Public service announcement: how much sleep are you getting?
In a culture where 12 hour-workdays are the norm and Netflix, Instagram, and Whatsapp all compete for your attention, sleep is the first thing most of us compromise on.
Sleep is crucial to everything we do.
Put down on paper, a list of sleep deprivation’s effects are sobering:
You’re more likely to fall sick: sleep deprivation compromises immune function and disrupts immune cell production.
It’s easier to gain fat: Sleep disrupts appetite regulation – you’re more likely to seek out calorie-dense foods when sleep deprived – making you more likely to put on body fat.
Reduces alertness, concentration and memory: learning, reaction times, and everything in between are affected.
Disrupts production of key hormones like testosterone and cortisol: it’s harder to gain or maintain muscle, and you produce too much cortisol later in the day, when you don’t need it.
So how much sleep do we need?
This varies for everyone, but you generally want to get between 7-8 hours of restful sleep.
This isn’t time spent in bed, but time actually sleeping.
A good rule of thumb is to note how you feel when you wake up. If you need multiple alarms, a brass band and several kicks in the rear just to get out of bed, odds are you’re not getting enough sleep OR it’s not good quality sleep.
Now here’s the part you’ve been waiting for. Some practical tips you can apply RIGHT NOW to sleep better.
Get some direct sunlight in your eyes during the morning, ideally soon after you wake up. This sets off a hormonal cascade that truly gets you awake.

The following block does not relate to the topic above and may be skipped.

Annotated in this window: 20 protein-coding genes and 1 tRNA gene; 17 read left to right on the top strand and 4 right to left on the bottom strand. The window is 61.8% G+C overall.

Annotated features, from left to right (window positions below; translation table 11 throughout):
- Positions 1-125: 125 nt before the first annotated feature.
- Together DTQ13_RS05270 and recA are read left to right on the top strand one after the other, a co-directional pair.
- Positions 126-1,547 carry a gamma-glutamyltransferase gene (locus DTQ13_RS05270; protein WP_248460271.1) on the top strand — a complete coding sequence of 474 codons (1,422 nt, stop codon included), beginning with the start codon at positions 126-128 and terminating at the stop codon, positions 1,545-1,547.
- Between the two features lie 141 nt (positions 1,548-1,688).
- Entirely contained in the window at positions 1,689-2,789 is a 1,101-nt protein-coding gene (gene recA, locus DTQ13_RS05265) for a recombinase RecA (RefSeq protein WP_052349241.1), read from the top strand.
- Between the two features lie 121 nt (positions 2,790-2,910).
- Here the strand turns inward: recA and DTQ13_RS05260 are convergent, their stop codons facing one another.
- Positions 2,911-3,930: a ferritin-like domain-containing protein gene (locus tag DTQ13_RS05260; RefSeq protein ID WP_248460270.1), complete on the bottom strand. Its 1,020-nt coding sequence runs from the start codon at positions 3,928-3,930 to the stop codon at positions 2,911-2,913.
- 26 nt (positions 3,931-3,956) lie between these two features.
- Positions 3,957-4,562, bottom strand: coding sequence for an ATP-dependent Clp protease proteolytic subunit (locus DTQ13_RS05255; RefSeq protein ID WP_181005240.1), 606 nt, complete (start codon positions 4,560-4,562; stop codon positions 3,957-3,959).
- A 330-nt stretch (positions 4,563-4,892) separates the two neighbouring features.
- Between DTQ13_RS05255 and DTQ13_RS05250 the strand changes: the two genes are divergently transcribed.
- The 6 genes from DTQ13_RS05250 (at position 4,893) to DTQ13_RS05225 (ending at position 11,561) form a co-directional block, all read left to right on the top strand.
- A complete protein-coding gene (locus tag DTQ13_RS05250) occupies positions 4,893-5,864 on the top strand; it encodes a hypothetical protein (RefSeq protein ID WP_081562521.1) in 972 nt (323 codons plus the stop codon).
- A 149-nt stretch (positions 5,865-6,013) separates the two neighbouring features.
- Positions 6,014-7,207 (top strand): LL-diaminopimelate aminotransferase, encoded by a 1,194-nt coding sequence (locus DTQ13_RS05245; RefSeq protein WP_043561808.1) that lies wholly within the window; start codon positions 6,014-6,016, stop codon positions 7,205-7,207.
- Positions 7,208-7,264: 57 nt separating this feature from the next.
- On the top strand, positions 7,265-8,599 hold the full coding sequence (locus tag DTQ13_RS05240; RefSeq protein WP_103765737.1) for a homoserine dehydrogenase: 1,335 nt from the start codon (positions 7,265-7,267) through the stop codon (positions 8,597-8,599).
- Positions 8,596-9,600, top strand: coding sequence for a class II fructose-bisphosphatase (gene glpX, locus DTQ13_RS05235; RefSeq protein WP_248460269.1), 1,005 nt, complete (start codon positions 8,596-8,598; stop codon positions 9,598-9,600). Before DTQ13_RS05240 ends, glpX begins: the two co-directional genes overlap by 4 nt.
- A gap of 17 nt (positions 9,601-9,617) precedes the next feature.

Limit your caffeine intake to the morning only. Some people can tolerate caffeine late in the day just fine, but you’re probably not one of those people.
Workout in the morning, whenever possible. Training hard stimulates your sympathetic nervous system. Adrenaline flows, your blood vessels dilate and you can kick some ass.This is fine and dandy when you want to deadlit something heavy, but not so good when you just want to sleep really badly.
Limit light exposure after sunset. Put your phones on night mode, keep your lights as dim and yellow as possible, and try not to check Instagram every third minute. It also helps to keep your bedroom as dark as possible.
Do a brain-dump in the night. Sometimes it’s not even a ‘physical’ cause that prevents us from sleeping. If you have lots of thoughts bouncing around in your head, then take a piece of paper, write down everything that’s on your mind, and leave it for the next morning. The world will still be there when you wake up.
Consider using a mindfulness meditation app like Headspace or Waking Up. Again, it’s helpful to spend some time away from the constant churn of our thoughts.
Consider supplementing with Magnesium: Magnesium regulates our parasympathetic nervous system (which is crucial for actually falling asleep). Odds are, you’re not getting enough Magnesium from your regular food sources. A teaspoon of Magnesium citrate powder mixed with a glass of water before you sleep is a good place to start.
Try some (or all) of the above, and your body will thank you!